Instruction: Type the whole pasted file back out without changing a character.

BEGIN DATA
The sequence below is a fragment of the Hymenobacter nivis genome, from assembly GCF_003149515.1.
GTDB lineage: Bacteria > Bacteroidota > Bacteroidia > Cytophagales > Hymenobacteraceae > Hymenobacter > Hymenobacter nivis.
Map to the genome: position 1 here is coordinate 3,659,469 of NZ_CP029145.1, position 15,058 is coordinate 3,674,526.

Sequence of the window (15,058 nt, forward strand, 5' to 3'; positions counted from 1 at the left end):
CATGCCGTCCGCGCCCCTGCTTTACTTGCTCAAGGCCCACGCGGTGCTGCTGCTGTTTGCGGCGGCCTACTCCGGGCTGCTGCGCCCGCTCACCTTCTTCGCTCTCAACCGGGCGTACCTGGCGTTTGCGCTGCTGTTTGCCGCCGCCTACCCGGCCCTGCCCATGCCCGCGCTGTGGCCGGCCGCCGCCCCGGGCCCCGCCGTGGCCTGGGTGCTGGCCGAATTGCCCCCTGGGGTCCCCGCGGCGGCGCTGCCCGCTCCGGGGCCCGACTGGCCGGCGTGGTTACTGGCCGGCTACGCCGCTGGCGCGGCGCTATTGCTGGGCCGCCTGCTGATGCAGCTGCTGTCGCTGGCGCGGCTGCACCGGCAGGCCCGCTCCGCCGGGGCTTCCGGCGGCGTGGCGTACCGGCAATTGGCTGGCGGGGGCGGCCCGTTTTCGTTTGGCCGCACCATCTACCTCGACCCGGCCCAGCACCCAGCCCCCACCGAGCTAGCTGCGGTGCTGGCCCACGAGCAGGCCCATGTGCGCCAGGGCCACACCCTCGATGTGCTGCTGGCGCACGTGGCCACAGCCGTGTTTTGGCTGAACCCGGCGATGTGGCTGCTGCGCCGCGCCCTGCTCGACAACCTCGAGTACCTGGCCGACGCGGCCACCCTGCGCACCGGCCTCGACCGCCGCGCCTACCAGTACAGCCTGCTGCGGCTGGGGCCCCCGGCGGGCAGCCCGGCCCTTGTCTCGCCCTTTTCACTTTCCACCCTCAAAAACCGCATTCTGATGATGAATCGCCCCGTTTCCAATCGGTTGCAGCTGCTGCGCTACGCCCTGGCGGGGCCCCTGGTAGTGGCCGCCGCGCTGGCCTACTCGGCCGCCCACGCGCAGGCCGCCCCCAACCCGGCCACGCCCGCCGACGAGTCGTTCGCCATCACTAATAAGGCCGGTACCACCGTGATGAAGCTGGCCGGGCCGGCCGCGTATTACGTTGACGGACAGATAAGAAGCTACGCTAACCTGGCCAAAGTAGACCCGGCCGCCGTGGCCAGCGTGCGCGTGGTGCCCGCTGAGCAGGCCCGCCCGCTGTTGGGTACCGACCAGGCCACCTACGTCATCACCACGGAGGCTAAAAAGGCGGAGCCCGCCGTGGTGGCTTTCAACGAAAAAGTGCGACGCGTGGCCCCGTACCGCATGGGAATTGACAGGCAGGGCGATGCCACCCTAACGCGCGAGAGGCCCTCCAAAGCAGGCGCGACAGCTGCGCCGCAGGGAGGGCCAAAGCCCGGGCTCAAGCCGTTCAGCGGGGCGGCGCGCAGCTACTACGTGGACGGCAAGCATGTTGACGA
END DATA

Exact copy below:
The sequence below is a fragment of the Hymenobacter nivis genome, from assembly GCF_003149515.1.
GTDB lineage: Bacteria > Bacteroidota > Bacteroidia > Cytophagales > Hymenobacteraceae > Hymenobacter > Hymenobacter nivis.
Map to the genome: position 1 here is coordinate 3,659,469 of NZ_CP029145.1, position 15,058 is coordinate 3,674,526.

Sequence of the window (15,058 nt, forward strand, 5' to 3'; positions counted from 1 at the left end):
CATGCCGTCCGCGCCCCTGCTTTACTTGCTCAAGGCCCACGCGGTGCTGCTGCTGTTTGCGGCGGCCTACTCCGGGCTGCTGCGCCCGCTCACCTTCTTCGCTCTCAACCGGGCGTACCTGGCGTTTGCGCTGCTGTTTGCCGCCGCCTACCCGGCCCTGCCCATGCCCGCGCTGTGGCCGGCCGCCGCCCCGGGCCCCGCCGTGGCCTGGGTGCTGGCCGAATTGCCCCCTGGGGTCCCCGCGGCGGCGCTGCCCGCTCCGGGGCCCGACTGGCCGGCGTGGTTACTGGCCGGCTACGCCGCTGGCGCGGCGCTATTGCTGGGCCGCCTGCTGATGCAGCTGCTGTCGCTGGCGCGGCTGCACCGGCAGGCCCGCTCCGCCGGGGCTTCCGGCGGCGTGGCGTACCGGCAATTGGCTGGCGGGGGCGGCCCGTTTTCGTTTGGCCGCACCATCTACCTCGACCCGGCCCAGCACCCAGCCCCCACCGAGCTAGCTGCGGTGCTGGCCCACGAGCAGGCCCATGTGCGCCAGGGCCACACCCTCGATGTGCTGCTGGCGCACGTGGCCACAGCCGTGTTTTGGCTGAACCCGGCGATGTGGCTGCTGCGCCGCGCCCTGCTCGACAACCTCGAGTACCTGGCCGACGCGGCCACCCTGCGCACCGGCCTCGACCGCCGCGCCTACCAGTACAGCCTGCTGCGGCTGGGGCCCCCGGCGGGCAGCCCGGCCCTTGTCTCGCCCTTTTCACTTTCCACCCTCAAAAACCGCATTCTGATGATGAATCGCCCCGTTTCCAATCGGTTGCAGCTGCTGCGCTACGCCCTGGCGGGGCCCCTGGTAGTGGCCGCCGCGCTGGCCTACTCGGCCGCCCACGCGCAGGCCGCCCCCAACCCGGCCACGCCCGCCGACGAGTCGTTCGCCATCACTAATAAGGCCGGTACCACCGTGATGAAGCTGGCCGGGCCGGCCGCGTATTACGTTGACGGACAGATAAGAAGCTACGCTAACCTGGCCAAAGTAGACCCGGCCGCCGTGGCCAGCGTGCGCGTGGTGCCCGCTGAGCAGGCCCGCCCGCTGTTGGGTACCGACCAGGCCACCTACGTCATCACCACGGAGGCTAAAAAGGCGGAGCCCGCCGTGGTGGCTTTCAACGAAAAAGTGCGACGCGTGGCCCCGTACCGCATGGGAATTGACAGGCAGGGCGATGCCACCCTAACGCGCGAGAGGCCCTCCAAAGCAGGCGCGACAGCTGCGCCGCAGGGAGGGCCAAAGCCCGGGCTCAAGCCGTTCAGCGGGGCGGCGCGCAGCTACTACGTGGACGGCAAGCATGTTGACGA